This is one of the most cynical heartless pieces of legislation I've seen in my lifetime. The cuts to Medicaid are devastating for vulnerable citizens. Shifting control back to the states may sound good in principle but is just a massive effort in cost shifting where the states will ultimately be stuck with the unpopular task of cutting services (drastically) and/or raising state taxes. Eliminating standards for benefits is also a huge loss and will have significant negative effects on efforts to improve care and treatment access for mental illness and substance use. The most cynical piece is that pre-existing conditions are only covered if you have continuous coverage which is hardest to maintain for those who are down on their luck, poor and/or otherwise vulnerable. This will just make it harder for these individuals setting up yet another disparity in access, while the politicians can claim they preserved coverage for pre-existing conditions. And the only ones who benefit from this sorry piece of work are insurers and the already wealthy for whom another tax break won't make any real difference. Perhaps the saddest part of all is that most of the representatives who voted for this come from states whose citizens will be most hurt by it. And they kep managing too pull the wool over the eyes of their constituents.
Its a shame that Trump and the Dems can't seem to even dialogue about healthcare. This latest bill will never get through the Senate as our elected officials finally realize its time to keep healthcare moving forward, not backward. It only moves forward if Trump neutors that far right by working with moderate democrats.
At least the AHCA is honest and doesn't include the word "affordable". Everyone should have access to necessary health care, but Congress misses the boat by financing access by an increasing federal deficit. US healthcare is too expensive and unlikely to change as long as campaign contributions to ensure reelection remain the primary motivator.
When did so many Americans become such greedy self absorbed citizens? The Republican house vote may be saved / corrected by the Senate, but this act of greed driven anti-compassion will he the gift that keeps giving to these worthless creeps come 2018 and 2020.
I am especially angered by the self-righteous justifications of increased insurance costs for evidence of pre-existing conditions, chronic illness, and age.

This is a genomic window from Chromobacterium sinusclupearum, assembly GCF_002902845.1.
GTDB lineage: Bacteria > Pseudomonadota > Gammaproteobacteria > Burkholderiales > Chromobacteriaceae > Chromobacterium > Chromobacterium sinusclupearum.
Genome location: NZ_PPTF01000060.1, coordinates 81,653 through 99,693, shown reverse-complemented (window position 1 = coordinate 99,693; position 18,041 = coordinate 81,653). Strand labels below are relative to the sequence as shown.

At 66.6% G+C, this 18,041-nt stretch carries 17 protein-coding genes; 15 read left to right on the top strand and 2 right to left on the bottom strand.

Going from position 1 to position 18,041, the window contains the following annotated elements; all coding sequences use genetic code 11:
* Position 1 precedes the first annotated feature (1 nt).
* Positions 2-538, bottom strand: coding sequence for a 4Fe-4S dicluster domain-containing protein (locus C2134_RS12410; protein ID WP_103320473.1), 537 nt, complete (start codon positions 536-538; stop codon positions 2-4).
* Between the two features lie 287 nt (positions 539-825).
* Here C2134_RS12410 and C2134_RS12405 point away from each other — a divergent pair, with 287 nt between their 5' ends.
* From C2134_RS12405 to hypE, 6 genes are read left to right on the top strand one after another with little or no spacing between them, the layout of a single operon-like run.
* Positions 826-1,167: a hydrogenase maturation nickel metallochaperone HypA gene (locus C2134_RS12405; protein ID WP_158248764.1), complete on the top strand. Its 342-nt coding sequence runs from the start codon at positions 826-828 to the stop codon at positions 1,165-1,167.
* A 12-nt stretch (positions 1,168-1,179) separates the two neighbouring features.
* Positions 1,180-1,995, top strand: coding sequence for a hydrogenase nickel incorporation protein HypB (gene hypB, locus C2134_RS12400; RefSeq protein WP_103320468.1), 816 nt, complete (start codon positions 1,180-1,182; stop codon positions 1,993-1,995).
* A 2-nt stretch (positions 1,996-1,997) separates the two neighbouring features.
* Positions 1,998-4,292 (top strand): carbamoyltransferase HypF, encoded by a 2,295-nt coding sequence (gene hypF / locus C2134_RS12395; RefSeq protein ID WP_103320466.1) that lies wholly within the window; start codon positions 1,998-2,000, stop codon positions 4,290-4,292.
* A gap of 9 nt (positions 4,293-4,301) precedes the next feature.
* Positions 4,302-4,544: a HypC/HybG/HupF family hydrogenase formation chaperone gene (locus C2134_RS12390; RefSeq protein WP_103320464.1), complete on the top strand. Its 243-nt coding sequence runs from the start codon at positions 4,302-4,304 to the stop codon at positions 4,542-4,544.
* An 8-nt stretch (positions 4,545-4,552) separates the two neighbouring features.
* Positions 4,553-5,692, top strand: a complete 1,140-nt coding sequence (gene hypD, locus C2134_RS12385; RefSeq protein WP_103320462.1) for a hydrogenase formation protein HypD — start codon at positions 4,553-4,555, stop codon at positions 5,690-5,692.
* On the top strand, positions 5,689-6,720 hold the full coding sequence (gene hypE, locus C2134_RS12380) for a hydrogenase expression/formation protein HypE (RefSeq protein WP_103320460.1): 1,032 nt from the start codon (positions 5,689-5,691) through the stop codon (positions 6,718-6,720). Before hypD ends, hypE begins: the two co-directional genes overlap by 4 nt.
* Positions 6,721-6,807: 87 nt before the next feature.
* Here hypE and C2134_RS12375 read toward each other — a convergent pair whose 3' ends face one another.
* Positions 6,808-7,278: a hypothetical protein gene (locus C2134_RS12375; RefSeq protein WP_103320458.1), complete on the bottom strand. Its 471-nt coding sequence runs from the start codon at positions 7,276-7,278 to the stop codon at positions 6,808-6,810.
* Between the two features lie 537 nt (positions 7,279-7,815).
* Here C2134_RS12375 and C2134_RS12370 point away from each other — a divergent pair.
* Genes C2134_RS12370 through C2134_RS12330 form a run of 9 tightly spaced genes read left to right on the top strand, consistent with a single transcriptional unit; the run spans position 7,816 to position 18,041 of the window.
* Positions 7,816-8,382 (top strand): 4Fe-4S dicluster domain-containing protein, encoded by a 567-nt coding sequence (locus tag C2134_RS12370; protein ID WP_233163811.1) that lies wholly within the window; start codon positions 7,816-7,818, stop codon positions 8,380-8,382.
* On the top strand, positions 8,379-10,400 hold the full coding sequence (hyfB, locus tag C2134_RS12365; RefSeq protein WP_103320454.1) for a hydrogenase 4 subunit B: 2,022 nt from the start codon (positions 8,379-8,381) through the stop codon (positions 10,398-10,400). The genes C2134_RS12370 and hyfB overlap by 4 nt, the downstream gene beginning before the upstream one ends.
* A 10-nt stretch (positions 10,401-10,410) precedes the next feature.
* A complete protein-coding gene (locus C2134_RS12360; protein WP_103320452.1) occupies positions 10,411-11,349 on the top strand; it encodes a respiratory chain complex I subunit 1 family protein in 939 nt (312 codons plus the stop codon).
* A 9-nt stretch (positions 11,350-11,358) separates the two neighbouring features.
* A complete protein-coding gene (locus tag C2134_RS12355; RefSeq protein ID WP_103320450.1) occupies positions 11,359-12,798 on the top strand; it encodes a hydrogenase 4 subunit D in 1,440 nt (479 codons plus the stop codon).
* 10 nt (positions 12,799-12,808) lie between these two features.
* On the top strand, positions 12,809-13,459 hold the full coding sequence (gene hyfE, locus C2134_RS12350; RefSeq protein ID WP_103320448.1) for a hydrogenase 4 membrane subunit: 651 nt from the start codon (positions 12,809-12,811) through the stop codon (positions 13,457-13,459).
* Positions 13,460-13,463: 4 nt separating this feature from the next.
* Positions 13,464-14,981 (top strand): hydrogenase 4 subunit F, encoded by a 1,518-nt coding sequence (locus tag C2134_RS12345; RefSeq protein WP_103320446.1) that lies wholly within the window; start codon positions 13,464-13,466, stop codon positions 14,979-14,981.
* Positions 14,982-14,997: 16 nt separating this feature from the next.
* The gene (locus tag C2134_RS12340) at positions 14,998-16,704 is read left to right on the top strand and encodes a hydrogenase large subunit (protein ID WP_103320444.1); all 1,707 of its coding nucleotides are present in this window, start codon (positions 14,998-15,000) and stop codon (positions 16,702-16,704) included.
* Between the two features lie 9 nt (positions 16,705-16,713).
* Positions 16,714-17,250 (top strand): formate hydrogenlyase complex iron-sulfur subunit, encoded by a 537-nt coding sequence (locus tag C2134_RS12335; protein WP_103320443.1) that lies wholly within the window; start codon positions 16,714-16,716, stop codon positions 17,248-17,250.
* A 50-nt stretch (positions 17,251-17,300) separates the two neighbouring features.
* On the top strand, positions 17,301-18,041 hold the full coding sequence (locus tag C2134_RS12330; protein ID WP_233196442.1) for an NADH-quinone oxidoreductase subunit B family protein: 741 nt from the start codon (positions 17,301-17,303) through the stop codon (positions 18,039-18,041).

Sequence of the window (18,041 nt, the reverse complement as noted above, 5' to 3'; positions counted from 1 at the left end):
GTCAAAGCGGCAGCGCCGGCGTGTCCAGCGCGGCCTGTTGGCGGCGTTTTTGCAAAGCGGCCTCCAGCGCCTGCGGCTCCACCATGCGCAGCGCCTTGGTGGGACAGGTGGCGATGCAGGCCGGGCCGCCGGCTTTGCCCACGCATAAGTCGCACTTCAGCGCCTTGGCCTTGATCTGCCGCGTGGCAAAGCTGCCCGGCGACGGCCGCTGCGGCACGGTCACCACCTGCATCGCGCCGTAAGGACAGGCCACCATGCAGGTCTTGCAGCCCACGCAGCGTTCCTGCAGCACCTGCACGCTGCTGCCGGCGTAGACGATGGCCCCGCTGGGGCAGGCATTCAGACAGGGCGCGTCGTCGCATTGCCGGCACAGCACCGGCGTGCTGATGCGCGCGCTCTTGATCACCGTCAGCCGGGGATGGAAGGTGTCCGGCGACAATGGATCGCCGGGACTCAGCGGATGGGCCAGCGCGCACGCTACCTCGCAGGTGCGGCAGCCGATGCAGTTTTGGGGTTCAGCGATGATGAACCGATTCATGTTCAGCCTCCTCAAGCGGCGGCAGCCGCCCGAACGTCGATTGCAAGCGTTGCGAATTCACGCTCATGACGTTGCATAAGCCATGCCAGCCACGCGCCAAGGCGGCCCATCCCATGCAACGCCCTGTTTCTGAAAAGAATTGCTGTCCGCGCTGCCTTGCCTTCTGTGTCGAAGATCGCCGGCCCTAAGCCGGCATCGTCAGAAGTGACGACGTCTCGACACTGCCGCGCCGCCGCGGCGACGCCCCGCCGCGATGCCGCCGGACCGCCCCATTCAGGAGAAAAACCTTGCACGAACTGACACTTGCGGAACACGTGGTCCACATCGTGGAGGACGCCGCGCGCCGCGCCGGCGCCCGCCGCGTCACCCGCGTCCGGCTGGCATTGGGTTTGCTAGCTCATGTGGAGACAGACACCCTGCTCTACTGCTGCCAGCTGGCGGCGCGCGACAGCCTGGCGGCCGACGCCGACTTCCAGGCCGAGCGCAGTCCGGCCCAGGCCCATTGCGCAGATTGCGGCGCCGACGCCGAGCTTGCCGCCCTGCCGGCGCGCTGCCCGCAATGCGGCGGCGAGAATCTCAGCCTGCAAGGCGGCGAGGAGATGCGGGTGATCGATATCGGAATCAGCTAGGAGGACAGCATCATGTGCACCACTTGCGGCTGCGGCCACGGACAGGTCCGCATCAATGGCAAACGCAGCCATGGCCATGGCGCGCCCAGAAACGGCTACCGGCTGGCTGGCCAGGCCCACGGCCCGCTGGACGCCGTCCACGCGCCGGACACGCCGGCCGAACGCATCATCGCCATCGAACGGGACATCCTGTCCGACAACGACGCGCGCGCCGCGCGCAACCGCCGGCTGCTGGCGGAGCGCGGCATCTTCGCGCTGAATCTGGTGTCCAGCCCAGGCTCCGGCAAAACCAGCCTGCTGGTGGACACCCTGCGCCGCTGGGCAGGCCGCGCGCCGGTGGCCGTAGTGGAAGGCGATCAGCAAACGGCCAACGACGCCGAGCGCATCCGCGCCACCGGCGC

A single mutual community health insurance risk pool spreads the cost. This model assumes that most risks arise from involuntary events -- condition, illness, injury -- that any community member might experience.
Evidence-based pricing comes from liability insurance, where the assumption is that one has considerably more control over risky behaviors. Pricing can vary based on actuarial categorization.
Experience-based pricing for health insurance falsely assumes one has more control or somehow shares the blame for illness, perhaps by some moral failing. While certain evidence, such as smoking, are a reasonable basis for higher premiums, most illnesses - especially congenital or age-related - are not.
The provision of health care is an act of human compassion, not moral judgement. I am sick tired of compassion-less insurance, abetted by politics, being the gatekeeper for US health care.
How 221 representatives can vote for a bill that unquestionably reduces healthcare benefits for millions of Americans only for the real purpose of giving the wealthy (myself included) a tax cut is unbelievable; but I'm not surprised. It is also bad for the healthcare system - the AHA, AMA, AARP were all against -- but that was ignored. No one really thinks this plan is better than the current state; just better for some bank accounts.
Hilarity and sadness at the same time. Both sides of the aisle were making BS comments during debate, but Rs we dead set on finally being true at "repeal and replace". I wish our legislators would actually sit down and have an adult conversation about the issues in healthcare instead of putting their fingers in their ears and going "lalalalalalala, can't hear you!".
Also, it's quite funny that the Senate won't even start "talking" about the AHCA til June/July.